How to avoid running out of money in retirement

Many people do not know how much retirement will cost and are forced to adjust as their savings dwindle

Having a clear idea of what your expenses are likely to be in retirement, as well as how much income you can expect, can help you create a sustainable spending plan. Getty Images
Having a clear idea of what your expenses are likely to be in retirement, as well as how much income you can expect, can help you create a sustainable spending plan. Getty Images

Many households retire without enough money to maintain their pre-retirement standard of living. Once retired, though, people often reduce their spending enough to make their money last, according to a recent study by David Blanchett, head of retirement research at Morningstar, and Warren Cormier, executive director of the Defined Contribution Institutional Investment Association’s Retirement Research Centre.

“People are finding a way to make it work,” Mr Blanchett says.

The findings challenge a common financial planning assumption that retirees’ spending will increase at the rate of inflation each year. But the research also indicates many people retire without a realistic understanding of how much they can safely spend.

The fear of running out of money is pervasive. Nearly half of Americans have this concern, according to the 2019 Aegon Retirement Readiness Survey.

And their worries may be well-founded. A 2012 paper for the National Bureau of Economic Research found 46.1 per cent of older adults died with less than $10,000 in financial assets.

Spending less slows the burn rate

Mr Blanchett and Mr Cormier studied 425 US households that had at least $10,000 in savings at retirement and $5,000 in annual Social Security benefits. They found only 18 per cent retired with enough money to maintain their standard of living.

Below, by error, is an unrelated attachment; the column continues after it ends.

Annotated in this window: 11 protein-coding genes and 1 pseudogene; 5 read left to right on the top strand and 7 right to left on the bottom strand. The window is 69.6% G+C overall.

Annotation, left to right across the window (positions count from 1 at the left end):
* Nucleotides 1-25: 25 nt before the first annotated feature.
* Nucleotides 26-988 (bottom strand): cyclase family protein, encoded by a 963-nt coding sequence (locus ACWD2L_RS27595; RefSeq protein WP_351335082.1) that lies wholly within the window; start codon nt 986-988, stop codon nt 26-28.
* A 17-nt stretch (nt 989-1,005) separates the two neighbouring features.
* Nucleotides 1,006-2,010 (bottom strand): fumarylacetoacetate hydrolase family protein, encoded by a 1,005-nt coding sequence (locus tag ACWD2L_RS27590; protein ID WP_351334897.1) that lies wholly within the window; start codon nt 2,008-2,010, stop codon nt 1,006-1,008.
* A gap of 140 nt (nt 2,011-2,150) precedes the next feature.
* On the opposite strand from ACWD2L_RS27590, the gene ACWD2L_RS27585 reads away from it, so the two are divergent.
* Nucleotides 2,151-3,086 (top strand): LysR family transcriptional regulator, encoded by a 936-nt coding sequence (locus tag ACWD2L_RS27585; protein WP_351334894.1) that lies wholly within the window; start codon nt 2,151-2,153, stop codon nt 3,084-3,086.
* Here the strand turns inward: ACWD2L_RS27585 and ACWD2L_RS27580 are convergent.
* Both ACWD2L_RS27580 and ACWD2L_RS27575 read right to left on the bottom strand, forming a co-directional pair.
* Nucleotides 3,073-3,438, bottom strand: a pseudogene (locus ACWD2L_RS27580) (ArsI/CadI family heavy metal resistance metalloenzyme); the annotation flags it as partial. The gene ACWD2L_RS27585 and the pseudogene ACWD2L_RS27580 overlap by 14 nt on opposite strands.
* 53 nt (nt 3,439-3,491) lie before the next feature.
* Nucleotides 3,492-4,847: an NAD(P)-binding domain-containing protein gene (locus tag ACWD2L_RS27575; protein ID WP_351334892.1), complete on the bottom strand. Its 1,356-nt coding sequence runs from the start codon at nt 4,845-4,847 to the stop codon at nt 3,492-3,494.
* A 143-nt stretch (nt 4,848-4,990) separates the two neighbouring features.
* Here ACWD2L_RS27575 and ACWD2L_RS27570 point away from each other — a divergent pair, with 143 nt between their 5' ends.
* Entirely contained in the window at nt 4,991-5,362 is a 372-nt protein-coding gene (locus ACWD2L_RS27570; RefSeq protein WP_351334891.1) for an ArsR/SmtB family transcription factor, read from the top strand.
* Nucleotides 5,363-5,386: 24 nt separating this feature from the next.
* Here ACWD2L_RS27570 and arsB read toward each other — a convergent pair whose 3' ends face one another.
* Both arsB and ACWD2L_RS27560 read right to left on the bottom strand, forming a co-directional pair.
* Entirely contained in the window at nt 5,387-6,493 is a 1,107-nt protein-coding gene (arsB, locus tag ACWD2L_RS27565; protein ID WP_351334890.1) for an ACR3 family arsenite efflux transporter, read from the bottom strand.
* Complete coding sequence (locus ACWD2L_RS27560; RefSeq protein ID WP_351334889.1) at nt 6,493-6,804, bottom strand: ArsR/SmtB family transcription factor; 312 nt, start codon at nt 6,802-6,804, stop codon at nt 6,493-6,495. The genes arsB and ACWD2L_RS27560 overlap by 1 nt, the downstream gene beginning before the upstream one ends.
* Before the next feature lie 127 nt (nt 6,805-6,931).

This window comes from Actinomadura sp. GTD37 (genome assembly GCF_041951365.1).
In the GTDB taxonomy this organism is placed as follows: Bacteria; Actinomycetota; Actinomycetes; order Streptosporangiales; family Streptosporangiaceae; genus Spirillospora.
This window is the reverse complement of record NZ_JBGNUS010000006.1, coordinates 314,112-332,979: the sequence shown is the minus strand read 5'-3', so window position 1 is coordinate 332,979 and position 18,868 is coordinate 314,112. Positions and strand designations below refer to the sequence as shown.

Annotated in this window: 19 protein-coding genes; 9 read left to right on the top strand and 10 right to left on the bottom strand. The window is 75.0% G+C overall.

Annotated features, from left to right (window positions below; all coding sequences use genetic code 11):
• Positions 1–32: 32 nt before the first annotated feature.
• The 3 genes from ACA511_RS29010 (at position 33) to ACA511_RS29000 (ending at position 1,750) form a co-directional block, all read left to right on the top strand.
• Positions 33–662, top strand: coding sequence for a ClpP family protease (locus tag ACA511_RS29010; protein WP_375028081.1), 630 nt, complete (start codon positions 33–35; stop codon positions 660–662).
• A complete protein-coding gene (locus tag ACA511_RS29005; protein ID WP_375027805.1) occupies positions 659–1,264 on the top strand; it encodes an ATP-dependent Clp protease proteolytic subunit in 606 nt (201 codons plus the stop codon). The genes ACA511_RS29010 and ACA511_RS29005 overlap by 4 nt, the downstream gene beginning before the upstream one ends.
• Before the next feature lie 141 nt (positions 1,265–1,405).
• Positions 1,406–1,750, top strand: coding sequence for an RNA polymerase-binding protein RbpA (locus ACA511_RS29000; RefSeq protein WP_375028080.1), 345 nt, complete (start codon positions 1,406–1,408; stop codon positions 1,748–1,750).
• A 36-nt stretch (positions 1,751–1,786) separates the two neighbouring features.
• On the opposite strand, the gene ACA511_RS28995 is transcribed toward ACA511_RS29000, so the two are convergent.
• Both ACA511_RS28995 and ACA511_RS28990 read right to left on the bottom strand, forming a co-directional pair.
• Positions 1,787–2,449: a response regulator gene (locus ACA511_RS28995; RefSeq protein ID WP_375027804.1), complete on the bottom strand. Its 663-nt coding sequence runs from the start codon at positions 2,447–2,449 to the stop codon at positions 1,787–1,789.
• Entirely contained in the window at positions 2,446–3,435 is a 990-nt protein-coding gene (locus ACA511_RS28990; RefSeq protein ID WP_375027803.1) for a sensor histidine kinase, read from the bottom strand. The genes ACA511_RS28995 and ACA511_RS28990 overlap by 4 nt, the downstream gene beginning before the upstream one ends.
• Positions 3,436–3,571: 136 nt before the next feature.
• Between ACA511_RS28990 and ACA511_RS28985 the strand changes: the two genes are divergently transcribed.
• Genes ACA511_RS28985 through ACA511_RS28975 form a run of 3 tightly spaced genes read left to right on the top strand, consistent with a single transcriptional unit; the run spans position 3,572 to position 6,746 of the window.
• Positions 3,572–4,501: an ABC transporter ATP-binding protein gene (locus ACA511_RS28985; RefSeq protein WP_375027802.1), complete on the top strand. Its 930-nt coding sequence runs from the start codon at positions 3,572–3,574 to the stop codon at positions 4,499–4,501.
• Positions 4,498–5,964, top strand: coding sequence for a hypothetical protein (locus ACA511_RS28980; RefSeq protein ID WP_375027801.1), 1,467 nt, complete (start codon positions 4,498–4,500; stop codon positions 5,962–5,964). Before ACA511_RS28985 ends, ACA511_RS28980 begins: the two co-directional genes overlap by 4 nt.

They get to retirement and they have to start making harder choices

David Blanchett, head of retirement research at Morningstar

Over time, though, most of the households reduced their spending and slowed how quickly they were burning through their savings. After 10 years, the proportion with sufficient funds to last their retirement shot up to 48 per cent.

The research, which was published in September 2020, has its limitations. The sample size was relatively small, didn’t include the poorest households and examined only the first 10 years of retirement.

Also, the researchers couldn’t tell whether people were cutting back by necessity or choice. Mr Blanchett believes many haven’t thought enough about how much retirement will cost and are forced to adjust as their savings dwindle.

“Either they didn’t know how much they needed to save, or they just didn’t [save],” Mr Blanchett says. “They get to retirement and they have to start making harder choices.”

However, the researchers also found that many of the households that had enough money were spending as if they did not. In fact, 29 per cent of the best-funded households actually had more wealth 10 years into retirement.

That resonates with financial planners, who say they often have clients who spend less – sometimes much less – than their wealth would support. Some want to leave inheritances for their kids or guard against financial shocks, such as long-term care. In other cases, they’re just more comfortable continuing old habits.

“If you are in the habit of being frugal, you tend to remain that way,” says certified financial planner Dana Anspach.

People can take frugality too far, though, if fear keeps them from getting the most out of their retirements, Mr Blanchett says.

“You might end up not spending enough money when you could enjoy it more,” he says.

A little planning can go a long way

Picking the “right” level of spending in retirement isn’t easy because of all the unknowns, including how long you’ll live and your future health. Having a clear idea of what your expenses are likely to be in retirement, as well as how much income you can expect, can help you create a sustainable spending plan.

A good financial planner – preferably a fiduciary adviser committed to putting your best interests first – could be helpful.

A little planning could go a long way to help the many people who won’t be able to sustain their pre-retirement lifestyle. Mr Blanchett likens it to being able to spot the edge of a cliff in time to avoid going over.

“It can be a very painful reality for a lot of people when they really understand what they have and what they need,” Mr Blanchett says. “But I’d rather you understand that at 65 than you get to the point that you’ve blown through all your savings.”

Associated Press

Published: April 9, 2021 08:30 AM

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